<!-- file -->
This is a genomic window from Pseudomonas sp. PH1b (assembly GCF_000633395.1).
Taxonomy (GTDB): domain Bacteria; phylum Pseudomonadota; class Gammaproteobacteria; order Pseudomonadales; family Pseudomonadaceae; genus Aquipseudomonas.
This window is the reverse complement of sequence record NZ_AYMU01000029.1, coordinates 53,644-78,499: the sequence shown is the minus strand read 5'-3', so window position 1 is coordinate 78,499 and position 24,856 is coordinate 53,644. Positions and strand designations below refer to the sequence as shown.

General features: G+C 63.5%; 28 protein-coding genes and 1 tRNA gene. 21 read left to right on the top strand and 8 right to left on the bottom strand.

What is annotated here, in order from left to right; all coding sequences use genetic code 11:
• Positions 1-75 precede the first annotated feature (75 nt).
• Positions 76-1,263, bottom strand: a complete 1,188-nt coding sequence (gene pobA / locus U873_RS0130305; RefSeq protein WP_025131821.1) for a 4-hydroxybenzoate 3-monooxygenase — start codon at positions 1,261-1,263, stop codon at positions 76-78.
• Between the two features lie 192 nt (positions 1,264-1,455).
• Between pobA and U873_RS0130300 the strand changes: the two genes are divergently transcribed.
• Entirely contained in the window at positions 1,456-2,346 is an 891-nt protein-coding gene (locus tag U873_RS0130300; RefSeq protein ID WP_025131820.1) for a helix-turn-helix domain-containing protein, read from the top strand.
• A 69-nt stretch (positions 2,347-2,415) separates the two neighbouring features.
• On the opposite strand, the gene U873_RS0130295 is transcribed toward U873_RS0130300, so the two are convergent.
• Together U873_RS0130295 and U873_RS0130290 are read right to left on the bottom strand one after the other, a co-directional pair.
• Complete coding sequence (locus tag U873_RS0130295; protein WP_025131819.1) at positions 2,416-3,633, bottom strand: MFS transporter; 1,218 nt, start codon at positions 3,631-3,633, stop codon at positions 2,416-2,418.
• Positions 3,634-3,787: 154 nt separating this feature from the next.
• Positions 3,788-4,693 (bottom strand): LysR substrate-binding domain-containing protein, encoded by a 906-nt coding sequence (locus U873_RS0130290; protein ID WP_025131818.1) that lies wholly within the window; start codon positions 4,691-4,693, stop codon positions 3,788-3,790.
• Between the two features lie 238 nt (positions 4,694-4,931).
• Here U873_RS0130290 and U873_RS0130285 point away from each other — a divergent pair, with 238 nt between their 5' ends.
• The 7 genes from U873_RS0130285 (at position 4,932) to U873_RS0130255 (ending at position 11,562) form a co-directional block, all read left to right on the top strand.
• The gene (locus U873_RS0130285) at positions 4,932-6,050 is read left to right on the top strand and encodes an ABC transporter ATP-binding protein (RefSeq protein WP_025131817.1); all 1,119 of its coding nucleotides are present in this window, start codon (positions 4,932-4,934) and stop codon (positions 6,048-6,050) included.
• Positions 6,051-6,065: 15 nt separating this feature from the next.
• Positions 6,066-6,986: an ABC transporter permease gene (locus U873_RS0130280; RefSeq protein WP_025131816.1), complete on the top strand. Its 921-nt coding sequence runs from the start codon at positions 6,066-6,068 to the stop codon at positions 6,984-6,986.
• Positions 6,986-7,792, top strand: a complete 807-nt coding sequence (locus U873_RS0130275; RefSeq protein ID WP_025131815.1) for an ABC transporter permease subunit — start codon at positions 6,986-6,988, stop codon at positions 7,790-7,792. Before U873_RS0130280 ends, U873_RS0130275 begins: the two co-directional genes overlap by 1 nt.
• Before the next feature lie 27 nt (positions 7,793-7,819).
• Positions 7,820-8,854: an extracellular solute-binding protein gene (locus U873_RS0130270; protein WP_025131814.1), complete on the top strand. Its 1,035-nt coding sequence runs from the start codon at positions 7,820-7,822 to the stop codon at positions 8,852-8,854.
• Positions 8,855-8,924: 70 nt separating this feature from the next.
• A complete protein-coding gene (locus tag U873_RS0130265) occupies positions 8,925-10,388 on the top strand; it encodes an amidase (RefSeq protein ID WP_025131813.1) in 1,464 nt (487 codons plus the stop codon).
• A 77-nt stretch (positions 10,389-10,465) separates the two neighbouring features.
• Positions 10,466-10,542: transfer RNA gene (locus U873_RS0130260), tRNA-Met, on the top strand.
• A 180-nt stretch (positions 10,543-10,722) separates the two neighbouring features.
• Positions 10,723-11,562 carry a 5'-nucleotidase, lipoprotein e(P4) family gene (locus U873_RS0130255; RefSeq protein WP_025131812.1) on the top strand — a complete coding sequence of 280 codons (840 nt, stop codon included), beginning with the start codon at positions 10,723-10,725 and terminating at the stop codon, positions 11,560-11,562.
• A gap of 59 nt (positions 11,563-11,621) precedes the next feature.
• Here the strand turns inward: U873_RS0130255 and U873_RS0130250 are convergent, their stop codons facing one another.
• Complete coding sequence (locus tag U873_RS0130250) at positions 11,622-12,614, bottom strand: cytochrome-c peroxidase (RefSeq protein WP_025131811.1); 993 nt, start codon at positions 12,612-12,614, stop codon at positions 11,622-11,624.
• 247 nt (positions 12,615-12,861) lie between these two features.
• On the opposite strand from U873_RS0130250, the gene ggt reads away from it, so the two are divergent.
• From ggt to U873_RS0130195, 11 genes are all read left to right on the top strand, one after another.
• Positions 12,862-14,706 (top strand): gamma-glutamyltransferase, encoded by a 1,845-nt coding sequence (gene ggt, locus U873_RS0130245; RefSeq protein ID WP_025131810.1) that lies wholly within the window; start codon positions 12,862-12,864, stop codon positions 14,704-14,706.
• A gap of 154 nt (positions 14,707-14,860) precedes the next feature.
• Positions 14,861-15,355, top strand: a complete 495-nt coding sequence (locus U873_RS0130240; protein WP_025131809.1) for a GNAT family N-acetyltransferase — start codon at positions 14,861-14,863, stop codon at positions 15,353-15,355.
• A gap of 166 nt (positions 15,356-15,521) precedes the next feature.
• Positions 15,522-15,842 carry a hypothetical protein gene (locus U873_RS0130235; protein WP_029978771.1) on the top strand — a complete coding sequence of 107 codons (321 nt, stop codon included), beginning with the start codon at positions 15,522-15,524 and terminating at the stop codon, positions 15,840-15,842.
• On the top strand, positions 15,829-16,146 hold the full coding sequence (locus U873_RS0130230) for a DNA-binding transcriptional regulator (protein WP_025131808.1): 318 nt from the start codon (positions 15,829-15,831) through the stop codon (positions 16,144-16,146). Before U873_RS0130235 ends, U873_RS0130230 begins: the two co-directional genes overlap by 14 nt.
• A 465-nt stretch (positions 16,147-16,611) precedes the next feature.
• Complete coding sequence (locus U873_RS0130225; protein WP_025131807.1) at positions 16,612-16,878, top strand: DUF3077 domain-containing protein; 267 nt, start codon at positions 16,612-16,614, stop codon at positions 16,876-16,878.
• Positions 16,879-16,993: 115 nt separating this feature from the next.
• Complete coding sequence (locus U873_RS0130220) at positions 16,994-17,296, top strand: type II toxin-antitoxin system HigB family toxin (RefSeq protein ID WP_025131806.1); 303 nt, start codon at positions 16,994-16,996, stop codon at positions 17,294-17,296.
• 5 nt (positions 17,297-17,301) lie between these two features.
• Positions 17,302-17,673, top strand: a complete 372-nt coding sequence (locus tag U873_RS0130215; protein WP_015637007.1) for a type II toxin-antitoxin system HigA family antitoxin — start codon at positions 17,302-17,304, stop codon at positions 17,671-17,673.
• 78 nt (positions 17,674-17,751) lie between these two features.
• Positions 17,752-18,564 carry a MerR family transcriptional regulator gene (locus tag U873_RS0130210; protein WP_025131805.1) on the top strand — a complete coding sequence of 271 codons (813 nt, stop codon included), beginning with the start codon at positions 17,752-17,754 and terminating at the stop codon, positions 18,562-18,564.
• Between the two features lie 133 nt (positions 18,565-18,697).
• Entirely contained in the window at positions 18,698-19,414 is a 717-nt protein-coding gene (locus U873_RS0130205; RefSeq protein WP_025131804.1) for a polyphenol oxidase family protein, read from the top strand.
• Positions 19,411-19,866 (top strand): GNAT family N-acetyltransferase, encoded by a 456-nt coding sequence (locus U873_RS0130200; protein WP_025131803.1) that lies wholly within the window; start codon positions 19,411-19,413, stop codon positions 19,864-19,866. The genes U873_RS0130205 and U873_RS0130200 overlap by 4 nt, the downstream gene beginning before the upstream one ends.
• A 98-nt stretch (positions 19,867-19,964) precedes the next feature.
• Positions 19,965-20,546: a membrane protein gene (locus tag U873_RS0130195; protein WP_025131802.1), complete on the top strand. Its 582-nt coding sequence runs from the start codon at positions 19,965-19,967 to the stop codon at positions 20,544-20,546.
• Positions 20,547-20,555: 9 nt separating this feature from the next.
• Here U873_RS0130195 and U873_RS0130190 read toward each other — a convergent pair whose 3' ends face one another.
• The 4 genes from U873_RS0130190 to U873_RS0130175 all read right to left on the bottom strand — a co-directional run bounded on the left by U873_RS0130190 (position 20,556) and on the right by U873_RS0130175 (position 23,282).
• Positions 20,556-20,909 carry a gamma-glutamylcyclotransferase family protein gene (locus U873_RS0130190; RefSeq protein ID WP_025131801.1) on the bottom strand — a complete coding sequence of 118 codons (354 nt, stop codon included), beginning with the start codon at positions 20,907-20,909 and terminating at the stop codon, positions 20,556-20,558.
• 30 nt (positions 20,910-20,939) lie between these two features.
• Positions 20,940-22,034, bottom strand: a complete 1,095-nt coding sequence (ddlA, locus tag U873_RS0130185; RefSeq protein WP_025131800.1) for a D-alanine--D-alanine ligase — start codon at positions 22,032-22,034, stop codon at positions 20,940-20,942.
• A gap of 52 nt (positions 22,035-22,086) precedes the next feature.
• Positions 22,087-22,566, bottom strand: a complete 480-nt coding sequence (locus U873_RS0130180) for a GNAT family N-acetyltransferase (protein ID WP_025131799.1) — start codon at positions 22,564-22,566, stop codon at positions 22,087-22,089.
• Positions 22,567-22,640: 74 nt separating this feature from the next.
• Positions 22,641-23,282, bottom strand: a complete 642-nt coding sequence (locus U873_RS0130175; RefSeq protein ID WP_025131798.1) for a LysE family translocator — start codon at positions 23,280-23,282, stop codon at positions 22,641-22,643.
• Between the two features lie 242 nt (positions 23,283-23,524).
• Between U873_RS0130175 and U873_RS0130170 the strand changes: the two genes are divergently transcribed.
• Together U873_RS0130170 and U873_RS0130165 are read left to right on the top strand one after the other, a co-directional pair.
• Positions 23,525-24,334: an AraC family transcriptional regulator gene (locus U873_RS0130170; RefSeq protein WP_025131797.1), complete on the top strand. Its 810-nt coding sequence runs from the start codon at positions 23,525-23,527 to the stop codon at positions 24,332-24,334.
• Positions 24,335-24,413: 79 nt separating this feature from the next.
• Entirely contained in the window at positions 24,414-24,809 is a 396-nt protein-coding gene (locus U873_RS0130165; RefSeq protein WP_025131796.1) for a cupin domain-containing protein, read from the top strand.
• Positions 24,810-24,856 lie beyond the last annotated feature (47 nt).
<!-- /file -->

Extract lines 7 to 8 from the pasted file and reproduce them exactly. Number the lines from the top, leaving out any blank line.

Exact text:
• Positions 76-1,263, bottom strand: a complete 1,188-nt coding sequence (gene pobA / locus U873_RS0130305; RefSeq protein WP_025131821.1) for a 4-hydroxybenzoate 3-monooxygenase — start codon at positions 1,261-1,263, stop codon at positions 76-78.
• Between the two features lie 192 nt (positions 1,264-1,455).